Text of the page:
A simple technique for stamping patterns invisible to the human eye onto a special class of nanomaterials provides a new, cost-effective way to produce novel devices in areas ranging from drug delivery to solar cells.
The technique was developed by Vanderbilt University engineers and described in the cover article of the May issue of the journal Nano Letters.
The new method works with materials that are riddled with tiny voids that give them unique optical, electrical, chemical and mechanical properties. Imagine a stiff, sponge-like material filled with holes that are too small to see without a special microscope.
For a number of years, scientists have been investigating the use of these materials — called porous nanomaterials — for a wide range of applications including drug delivery, chemical and biological sensors, solar cells and battery electrodes. There are nanoporous forms of gold, silicon, alumina, and titanium oxide, among others.
A major obstacle to using the materials has been the complexity and expense of the processing required to make them into devices.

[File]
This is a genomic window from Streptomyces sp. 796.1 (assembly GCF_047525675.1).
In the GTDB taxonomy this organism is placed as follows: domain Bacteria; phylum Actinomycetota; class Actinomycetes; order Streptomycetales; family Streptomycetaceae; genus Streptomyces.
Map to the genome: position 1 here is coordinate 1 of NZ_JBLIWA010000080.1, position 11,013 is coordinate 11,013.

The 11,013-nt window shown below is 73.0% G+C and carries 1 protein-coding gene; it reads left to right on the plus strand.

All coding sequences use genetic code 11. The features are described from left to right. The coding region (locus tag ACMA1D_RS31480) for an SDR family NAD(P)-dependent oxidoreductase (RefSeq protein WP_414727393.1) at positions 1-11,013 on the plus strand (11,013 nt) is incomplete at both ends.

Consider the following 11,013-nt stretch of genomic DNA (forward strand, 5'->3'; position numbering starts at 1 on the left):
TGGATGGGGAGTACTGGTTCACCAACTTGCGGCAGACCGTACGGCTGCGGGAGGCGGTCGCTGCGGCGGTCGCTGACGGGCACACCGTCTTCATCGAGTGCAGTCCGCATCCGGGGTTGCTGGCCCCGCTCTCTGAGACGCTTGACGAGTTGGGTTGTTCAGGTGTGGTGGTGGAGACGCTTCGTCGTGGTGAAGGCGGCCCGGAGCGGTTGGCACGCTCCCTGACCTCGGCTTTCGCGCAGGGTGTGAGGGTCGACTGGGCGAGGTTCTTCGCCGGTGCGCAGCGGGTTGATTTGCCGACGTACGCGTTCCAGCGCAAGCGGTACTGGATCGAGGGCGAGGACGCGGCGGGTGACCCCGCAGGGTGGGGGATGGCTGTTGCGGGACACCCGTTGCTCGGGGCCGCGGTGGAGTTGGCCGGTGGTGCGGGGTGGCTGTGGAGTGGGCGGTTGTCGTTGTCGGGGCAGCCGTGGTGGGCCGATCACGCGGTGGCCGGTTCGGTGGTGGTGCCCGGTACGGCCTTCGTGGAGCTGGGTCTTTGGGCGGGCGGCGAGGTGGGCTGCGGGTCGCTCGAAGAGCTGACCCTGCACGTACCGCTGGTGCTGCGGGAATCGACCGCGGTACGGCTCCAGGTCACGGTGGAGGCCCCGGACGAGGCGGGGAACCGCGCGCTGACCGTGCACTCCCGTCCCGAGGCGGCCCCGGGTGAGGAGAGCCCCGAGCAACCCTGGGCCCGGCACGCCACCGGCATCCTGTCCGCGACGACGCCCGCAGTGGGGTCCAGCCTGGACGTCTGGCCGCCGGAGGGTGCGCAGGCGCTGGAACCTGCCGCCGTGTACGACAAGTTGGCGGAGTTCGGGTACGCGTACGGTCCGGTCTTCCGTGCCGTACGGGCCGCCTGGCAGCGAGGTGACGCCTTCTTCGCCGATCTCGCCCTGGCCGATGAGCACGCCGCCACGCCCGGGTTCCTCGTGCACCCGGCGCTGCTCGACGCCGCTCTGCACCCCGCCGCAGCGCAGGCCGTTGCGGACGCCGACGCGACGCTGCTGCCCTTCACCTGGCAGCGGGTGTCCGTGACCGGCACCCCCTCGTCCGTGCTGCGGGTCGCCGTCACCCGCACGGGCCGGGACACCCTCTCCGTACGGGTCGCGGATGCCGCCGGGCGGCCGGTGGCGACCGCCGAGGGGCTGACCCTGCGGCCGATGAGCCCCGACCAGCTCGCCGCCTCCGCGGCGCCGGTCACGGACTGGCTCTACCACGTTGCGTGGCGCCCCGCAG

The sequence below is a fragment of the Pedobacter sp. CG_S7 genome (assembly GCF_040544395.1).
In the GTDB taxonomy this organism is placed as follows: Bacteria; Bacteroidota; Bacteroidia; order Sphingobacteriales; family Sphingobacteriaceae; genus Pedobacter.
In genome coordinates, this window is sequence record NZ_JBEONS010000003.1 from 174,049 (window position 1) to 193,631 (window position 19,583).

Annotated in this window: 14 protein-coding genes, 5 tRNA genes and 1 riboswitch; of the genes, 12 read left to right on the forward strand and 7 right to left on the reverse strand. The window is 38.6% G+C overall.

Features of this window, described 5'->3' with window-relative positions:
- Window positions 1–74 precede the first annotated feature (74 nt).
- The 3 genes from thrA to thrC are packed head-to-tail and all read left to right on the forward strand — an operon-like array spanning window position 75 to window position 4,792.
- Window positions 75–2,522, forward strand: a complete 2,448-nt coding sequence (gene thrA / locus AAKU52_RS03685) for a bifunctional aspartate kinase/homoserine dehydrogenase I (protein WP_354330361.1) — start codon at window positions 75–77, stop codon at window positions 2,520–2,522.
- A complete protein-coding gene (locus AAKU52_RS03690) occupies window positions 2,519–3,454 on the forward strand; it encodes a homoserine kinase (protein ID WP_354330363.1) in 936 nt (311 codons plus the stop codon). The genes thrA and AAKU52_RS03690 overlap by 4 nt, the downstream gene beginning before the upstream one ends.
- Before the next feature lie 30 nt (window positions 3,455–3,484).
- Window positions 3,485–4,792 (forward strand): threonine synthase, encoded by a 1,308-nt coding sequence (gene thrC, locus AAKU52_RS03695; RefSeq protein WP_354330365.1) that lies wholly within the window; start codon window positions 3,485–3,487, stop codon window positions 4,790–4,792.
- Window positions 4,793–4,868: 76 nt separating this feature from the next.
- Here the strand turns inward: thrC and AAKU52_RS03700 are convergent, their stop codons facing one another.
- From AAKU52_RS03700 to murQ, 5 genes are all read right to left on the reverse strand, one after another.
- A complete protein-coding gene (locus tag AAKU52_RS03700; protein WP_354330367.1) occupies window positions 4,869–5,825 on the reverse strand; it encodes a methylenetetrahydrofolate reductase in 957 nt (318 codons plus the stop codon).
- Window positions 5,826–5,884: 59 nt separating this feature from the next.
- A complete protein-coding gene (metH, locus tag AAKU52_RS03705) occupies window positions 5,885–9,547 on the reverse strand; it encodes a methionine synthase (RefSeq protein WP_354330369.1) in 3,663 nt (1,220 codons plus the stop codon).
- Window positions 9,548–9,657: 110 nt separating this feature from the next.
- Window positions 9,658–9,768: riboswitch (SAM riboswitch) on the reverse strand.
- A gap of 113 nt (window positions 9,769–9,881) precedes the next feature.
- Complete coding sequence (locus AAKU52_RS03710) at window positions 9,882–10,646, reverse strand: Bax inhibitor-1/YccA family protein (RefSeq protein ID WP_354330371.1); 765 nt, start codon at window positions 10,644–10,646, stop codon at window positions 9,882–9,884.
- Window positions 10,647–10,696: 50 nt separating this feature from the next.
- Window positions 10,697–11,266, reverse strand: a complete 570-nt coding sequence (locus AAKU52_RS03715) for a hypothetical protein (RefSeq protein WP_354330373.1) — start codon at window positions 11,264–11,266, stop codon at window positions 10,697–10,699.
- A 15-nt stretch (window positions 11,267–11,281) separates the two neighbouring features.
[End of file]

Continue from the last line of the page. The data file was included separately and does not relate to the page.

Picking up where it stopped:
Now, Associate Professor of Electrical Engineering Sharon M. Weiss and her colleagues have developed a rapid, low-cost imprinting process that can stamp out a variety of nanodevices from these intriguing materials.
“It’s amazing how easy it is. We made our first imprint using a regular tabletop vise,” Weiss said. “And the resolution is surprisingly good.”
The traditional strategies used for making devices out of nanoporous materials are based on the process used to make computer chips. This must be done in a special clean room and involves painting the surface with a special material called a resist, exposing it to ultraviolet light or scanning the surface with an electron beam to create the desired pattern and then applying a series of chemical treatments to either engrave the surface or lay down new material. The more complicated the pattern, the longer it takes to make.
About two years ago, Weiss got the idea of creating pre-mastered stamps using the complex process and then using the stamps to create the devices. Weiss calls the new approach direct imprinting of porous substrates (DIPS). DIPS can create a device in less than a minute, regardless of its complexity. So far, her group reports that it has used master stamps more than 20 times without any signs of deterioration.